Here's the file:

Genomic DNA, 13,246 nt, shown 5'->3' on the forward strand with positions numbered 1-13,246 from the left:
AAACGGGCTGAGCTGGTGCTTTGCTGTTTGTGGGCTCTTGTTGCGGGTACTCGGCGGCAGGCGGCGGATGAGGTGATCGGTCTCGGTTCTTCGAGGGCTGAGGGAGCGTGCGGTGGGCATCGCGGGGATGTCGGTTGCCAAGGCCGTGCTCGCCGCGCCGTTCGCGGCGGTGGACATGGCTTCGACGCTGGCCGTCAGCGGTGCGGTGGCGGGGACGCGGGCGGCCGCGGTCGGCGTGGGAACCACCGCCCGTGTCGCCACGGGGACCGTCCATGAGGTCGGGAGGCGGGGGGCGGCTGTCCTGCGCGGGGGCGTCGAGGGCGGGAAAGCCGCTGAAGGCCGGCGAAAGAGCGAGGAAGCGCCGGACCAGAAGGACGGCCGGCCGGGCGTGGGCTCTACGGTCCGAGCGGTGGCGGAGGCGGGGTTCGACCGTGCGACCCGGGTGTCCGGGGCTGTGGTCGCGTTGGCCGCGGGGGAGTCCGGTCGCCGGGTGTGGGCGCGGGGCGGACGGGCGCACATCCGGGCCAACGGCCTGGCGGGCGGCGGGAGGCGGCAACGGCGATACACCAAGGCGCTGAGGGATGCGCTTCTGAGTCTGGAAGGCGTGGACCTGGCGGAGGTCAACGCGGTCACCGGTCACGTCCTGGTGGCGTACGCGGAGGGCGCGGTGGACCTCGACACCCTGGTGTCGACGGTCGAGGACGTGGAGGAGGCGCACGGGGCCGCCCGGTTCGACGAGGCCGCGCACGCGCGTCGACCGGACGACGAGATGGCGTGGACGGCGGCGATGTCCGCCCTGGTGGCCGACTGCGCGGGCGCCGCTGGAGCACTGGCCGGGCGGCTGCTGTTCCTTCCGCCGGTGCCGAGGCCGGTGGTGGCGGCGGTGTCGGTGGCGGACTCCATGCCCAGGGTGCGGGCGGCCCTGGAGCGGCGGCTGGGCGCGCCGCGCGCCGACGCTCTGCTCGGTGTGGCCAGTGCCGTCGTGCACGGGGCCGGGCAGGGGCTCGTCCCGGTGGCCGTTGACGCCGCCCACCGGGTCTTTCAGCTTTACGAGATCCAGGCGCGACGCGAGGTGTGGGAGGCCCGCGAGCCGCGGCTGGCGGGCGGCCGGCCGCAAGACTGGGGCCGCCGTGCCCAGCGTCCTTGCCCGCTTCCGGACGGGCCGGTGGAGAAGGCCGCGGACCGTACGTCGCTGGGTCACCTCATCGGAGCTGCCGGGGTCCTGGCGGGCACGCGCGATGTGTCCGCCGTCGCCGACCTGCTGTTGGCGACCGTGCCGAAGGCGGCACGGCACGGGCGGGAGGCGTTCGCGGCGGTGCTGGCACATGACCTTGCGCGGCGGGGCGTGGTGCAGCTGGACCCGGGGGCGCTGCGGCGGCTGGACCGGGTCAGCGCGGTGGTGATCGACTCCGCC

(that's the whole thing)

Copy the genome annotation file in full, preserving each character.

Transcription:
Genomic DNA, 13,246 nt, shown 5'->3' on the forward strand with positions numbered 1-13,246 from the left:
AAACGGGCTGAGCTGGTGCTTTGCTGTTTGTGGGCTCTTGTTGCGGGTACTCGGCGGCAGGCGGCGGATGAGGTGATCGGTCTCGGTTCTTCGAGGGCTGAGGGAGCGTGCGGTGGGCATCGCGGGGATGTCGGTTGCCAAGGCCGTGCTCGCCGCGCCGTTCGCGGCGGTGGACATGGCTTCGACGCTGGCCGTCAGCGGTGCGGTGGCGGGGACGCGGGCGGCCGCGGTCGGCGTGGGAACCACCGCCCGTGTCGCCACGGGGACCGTCCATGAGGTCGGGAGGCGGGGGGCGGCTGTCCTGCGCGGGGGCGTCGAGGGCGGGAAAGCCGCTGAAGGCCGGCGAAAGAGCGAGGAAGCGCCGGACCAGAAGGACGGCCGGCCGGGCGTGGGCTCTACGGTCCGAGCGGTGGCGGAGGCGGGGTTCGACCGTGCGACCCGGGTGTCCGGGGCTGTGGTCGCGTTGGCCGCGGGGGAGTCCGGTCGCCGGGTGTGGGCGCGGGGCGGACGGGCGCACATCCGGGCCAACGGCCTGGCGGGCGGCGGGAGGCGGCAACGGCGATACACCAAGGCGCTGAGGGATGCGCTTCTGAGTCTGGAAGGCGTGGACCTGGCGGAGGTCAACGCGGTCACCGGTCACGTCCTGGTGGCGTACGCGGAGGGCGCGGTGGACCTCGACACCCTGGTGTCGACGGTCGAGGACGTGGAGGAGGCGCACGGGGCCGCCCGGTTCGACGAGGCCGCGCACGCGCGTCGACCGGACGACGAGATGGCGTGGACGGCGGCGATGTCCGCCCTGGTGGCCGACTGCGCGGGCGCCGCTGGAGCACTGGCCGGGCGGCTGCTGTTCCTTCCGCCGGTGCCGAGGCCGGTGGTGGCGGCGGTGTCGGTGGCGGACTCCATGCCCAGGGTGCGGGCGGCCCTGGAGCGGCGGCTGGGCGCGCCGCGCGCCGACGCTCTGCTCGGTGTGGCCAGTGCCGTCGTGCACGGGGCCGGGCAGGGGCTCGTCCCGGTGGCCGTTGACGCCGCCCACCGGGTCTTTCAGCTTTACGAGATCCAGGCGCGACGCGAGGTGTGGGAGGCCCGCGAGCCGCGGCTGGCGGGCGGCCGGCCGCAAGACTGGGGCCGCCGTGCCCAGCGTCCTTGCCCGCTTCCGGACGGGCCGGTGGAGAAGGCCGCGGACCGTACGTCGCTGGGTCACCTCATCGGAGCTGCCGGGGTCCTGGCGGGCACGCGCGATGTGTCCGCCGTCGCCGACCTGCTGTTGGCGACCGTGCCGAAGGCGGCACGGCACGGGCGGGAGGCGTTCGCGGCGGTGCTGGCACATGACCTTGCGCGGCGGGGCGTGGTGCAGCTGGACCCGGGGGCGCTGCGGCGGCTGGACCGGGTCAGCGCGGTGGTGATCGACTCCGCC